As Prime Minister Justin Trudeau spoke at the monument’s unveiling before a crowd that included Holocaust survivors, the plaque said the site honored “the millions of men, women and children murdered during the Holocaust.”
But it didn’t mention Jews or anti-Semitism.
Trudeau’s political opposition seized on the lapse. On Tuesday, the Conservative Party’s David Sweet said publicly: “If we are going to stamp out hatred toward Jews, it is important to get history right,” the Guardian reported. He asked whether Trudeau would be rectifying the “profoundly obvious omission.”
A slew of embarrassing headlines followed. “Canada forgets Jews at Holocaust monument,” blared the Twitter feed of BBC News.
Although Trudeau wasn’t responsible for the plaque, it’s the second time he’s been caught up in a Holocaust commemoration gaffe. Last year, critics blasted him for speaking generically about hate and failing to mention Jews on International Holocaust Memorial Day.
“The Holocaust is a stark reminder of the dangers and risks of allowing hate, prejudice, and discrimination to spread unchallenged,” he said in a statement on that day in 2016.
The push for the National Holocaust Monument first came in 2007 from a University of Ottawa student who realized Canada was the only Allied power without a national memorial. There were smaller memorials, but “there was nothing that spoke nationally about the Holocaust,” Dov Goldstein of Lord Cultural Resources told Canadian Art.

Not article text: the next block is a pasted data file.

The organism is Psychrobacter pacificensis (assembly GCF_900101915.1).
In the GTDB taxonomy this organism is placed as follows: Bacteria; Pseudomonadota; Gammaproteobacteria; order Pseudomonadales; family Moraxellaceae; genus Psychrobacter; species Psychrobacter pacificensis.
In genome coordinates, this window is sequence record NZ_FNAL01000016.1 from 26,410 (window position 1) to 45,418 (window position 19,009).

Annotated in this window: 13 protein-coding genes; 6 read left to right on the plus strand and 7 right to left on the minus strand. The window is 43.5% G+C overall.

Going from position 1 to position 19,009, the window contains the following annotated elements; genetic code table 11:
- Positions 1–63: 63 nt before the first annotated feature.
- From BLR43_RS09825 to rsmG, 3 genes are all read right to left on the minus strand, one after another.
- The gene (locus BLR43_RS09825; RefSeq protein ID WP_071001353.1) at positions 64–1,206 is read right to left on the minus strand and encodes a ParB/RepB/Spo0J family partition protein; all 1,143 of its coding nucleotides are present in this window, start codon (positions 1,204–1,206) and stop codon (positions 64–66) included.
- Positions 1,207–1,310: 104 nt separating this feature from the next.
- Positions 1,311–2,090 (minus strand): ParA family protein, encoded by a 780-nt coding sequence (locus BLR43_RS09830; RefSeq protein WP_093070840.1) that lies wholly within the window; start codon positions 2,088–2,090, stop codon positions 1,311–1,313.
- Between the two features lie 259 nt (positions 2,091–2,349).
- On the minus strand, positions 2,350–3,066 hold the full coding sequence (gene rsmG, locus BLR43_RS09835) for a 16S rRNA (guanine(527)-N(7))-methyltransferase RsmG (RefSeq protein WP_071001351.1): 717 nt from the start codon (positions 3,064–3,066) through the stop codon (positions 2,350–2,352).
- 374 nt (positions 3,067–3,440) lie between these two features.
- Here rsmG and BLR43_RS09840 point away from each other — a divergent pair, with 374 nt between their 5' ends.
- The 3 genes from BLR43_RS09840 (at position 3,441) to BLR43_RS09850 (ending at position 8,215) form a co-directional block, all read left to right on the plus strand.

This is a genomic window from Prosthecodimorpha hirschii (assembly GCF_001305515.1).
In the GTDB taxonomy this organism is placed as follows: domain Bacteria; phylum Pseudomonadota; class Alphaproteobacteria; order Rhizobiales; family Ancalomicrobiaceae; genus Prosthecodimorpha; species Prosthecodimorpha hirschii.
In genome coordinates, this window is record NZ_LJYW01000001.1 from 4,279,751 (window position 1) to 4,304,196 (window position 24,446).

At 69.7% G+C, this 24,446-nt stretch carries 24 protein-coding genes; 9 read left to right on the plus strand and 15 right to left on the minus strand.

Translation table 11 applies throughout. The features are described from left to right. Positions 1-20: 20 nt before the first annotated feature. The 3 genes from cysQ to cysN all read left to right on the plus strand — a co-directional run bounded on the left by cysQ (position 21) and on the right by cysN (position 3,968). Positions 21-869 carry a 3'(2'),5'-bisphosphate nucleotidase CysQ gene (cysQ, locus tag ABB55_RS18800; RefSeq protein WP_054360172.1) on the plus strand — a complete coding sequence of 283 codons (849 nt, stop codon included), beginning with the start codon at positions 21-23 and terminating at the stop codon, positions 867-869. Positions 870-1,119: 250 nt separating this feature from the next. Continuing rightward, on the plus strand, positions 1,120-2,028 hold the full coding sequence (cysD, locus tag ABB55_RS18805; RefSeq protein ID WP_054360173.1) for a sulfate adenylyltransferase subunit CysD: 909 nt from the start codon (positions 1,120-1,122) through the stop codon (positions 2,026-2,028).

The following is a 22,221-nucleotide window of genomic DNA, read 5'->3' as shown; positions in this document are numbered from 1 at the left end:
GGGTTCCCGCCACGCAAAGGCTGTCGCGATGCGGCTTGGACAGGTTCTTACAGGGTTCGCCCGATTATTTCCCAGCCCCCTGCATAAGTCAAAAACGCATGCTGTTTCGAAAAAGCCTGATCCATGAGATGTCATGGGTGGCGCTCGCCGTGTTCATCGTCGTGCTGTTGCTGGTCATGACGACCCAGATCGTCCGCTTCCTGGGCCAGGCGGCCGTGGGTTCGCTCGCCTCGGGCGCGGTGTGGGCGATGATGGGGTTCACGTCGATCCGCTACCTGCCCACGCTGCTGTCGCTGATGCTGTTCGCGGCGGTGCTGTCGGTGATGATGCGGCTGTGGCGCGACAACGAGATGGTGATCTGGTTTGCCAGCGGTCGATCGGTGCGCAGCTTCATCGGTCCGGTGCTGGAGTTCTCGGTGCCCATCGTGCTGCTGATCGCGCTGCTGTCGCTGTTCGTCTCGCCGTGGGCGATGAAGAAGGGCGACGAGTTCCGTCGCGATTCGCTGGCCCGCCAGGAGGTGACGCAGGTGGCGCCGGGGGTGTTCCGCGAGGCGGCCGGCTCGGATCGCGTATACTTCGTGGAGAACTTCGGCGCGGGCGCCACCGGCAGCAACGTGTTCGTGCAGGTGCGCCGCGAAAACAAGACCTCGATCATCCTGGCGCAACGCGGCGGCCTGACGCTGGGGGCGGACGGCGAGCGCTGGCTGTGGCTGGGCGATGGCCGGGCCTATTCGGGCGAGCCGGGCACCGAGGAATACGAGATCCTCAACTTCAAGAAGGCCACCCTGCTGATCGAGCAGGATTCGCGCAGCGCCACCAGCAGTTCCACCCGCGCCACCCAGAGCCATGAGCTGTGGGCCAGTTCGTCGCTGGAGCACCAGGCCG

Polish American architect Daniel Libeskind designed the monument, which a Montreal Star architecture writer described this way:
Its enclosed spaces, precariously angled walls and raw concrete surfaces speak the language of pain, fear and isolation. There is nothing heroic here — how could there be? — only the offer of an experience not easily forgotten. . . . Falling somewhere between art and architecture, this is the first memorial of its kind in the country. Devoid of rhetoric and (mostly) of figurative imagery, it’s an abstract structure that would rather evoke a response than make its point overtly.
During last week’s dedication, Trudeau spoke of the monument as a place where “families can come together to learn, to ask those tough questions, to grieve.” He noted that Canada was among the first countries to officially recognize Israel. He also made a passing reference to Canada’s decision in 1939 to turn away a boat of German Jews seeking asylum, short of the full apology that many people had wanted.
“We need to stand up every day to the cruelty, hatred and the indifference that made the Holocaust possible,” he said. “May this monument remind us to always open our arms and our hearts to those in need.”
In attendance was Eva Kuper, 76, a Holocaust survivor whose mother was killed in Treblinka, the Nazi death camp 50 miles northeast of Warsaw. She told the Ottawa Citizen: “It is a fitting tribute to the victims, the survivors, and to the Canadians who took part in defeating the Nazis.”
Trudeau called the dedication “one of those all too rare moments when all parties come together.” That moment didn’t last long, and the plaque’s omission of Jews soon became a political issue.
A new plaque is in the works. Mélanie Joly, Canada’s heritage minister, said it will be one “with language that reflects the horrors experienced by the Jewish people.”